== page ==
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Data Warehouse Source Document Input

Oracle Tips by Burleson Consulting

The Data Warehouse Development Life Cycle



For many future examples in this text, we will be using a fictional grocery store chain called Guttbaum’s Grocery. Guttbaum’s has been using computers to record sales for about 10 years but has only recently decided to put their transaction data online. As we begin our review of Guttbaum’s data system, we see that transactions are captured at the point-of-sales and summarized on a monthly basis for the OLTP system and individuals. Transactions are archived using tape storage. The use of tape storage was chosen because it was deemed to be the most efficient method for storing the massive quantities of data captured by Guttbaum’s system.
Inside Guttbaum’s data structures, one row of the transaction table is used for each purchased item within a grocery purchase. For example, if a customer checks out with a grocery cart holding 100 items, 100 rows are added to the fact table at the time the transaction is completed. Guttbaum’s Grocery chain has 50 supermarkets with an average of 3,000 customers each day per supermarket. Each customer averages 10 items per transaction. If we do the math, we can see that 1,500,000 rows are added to Guttbaum’s database each day. 1.5 million rows continue to be added each day until the monthly aggregation summarizes the data and archives the original transactions to tape. Each transaction row is 100 bytes, meaning that 150 MB of storage is used each day, in addition to the 50 MB necessary for indexes. Therefore, Guttbaum’s data structure, which requires 200 MB per day of disk storage, requires a monthly total of disk space equaling 200 MB X 30 days, or about 6 GB. Figure 3.6 displays Guttbaum’s existing OLTP environment.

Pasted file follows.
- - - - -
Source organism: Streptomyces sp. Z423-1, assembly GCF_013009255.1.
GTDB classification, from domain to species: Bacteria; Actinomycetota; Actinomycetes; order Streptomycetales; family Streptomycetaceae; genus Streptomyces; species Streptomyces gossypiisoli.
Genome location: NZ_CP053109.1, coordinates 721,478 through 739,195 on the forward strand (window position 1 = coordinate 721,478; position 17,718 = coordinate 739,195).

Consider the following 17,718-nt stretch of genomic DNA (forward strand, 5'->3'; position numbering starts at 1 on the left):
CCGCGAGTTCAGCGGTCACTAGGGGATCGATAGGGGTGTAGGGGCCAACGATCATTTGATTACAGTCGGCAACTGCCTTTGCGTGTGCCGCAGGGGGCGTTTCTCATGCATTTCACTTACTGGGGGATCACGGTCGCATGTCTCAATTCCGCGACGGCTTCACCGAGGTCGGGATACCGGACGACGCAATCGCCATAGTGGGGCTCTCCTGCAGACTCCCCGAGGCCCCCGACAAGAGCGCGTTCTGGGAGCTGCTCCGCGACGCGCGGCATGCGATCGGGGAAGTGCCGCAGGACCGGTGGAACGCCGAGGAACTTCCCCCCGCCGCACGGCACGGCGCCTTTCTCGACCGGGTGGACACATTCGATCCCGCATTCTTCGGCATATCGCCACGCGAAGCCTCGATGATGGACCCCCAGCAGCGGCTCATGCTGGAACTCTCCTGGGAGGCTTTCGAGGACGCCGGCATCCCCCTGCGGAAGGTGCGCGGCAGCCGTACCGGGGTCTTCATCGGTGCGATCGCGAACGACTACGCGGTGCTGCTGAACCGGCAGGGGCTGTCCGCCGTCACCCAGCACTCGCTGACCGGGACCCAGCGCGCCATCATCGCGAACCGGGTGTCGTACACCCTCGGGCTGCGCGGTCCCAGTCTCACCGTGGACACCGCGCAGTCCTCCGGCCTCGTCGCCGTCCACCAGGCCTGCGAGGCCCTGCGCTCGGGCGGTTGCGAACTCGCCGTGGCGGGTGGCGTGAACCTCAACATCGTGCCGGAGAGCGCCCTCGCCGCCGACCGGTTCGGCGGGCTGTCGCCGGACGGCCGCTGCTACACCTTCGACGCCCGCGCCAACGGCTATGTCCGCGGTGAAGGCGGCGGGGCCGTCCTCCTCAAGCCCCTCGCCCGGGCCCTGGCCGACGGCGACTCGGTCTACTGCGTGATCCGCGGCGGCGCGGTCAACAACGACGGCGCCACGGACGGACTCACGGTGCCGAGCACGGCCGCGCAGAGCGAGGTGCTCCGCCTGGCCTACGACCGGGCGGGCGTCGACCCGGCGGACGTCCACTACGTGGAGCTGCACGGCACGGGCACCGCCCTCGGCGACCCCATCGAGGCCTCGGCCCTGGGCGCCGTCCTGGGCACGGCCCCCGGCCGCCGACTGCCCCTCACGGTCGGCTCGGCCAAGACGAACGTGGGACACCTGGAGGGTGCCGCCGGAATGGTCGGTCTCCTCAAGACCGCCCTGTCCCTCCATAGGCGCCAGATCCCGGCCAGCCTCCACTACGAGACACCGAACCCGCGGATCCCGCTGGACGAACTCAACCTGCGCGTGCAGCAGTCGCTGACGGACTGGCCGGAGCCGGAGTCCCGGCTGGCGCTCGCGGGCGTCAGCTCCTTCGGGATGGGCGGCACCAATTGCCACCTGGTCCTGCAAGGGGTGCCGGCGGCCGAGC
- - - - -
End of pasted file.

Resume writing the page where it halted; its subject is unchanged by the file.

Figure 3.6 An overview of Guttbaum’s existing OLTP environment.

Until recently, Guttbaum’s was only able to track purchases at the point of sale with their scanners. This didn’t allow any understanding about the type of customer making the purchase. However, the introduction of the data warehouse provides an opportunity for this to change.

This is an excerpt from "High Performance Data Warehousing", copyright 1997.
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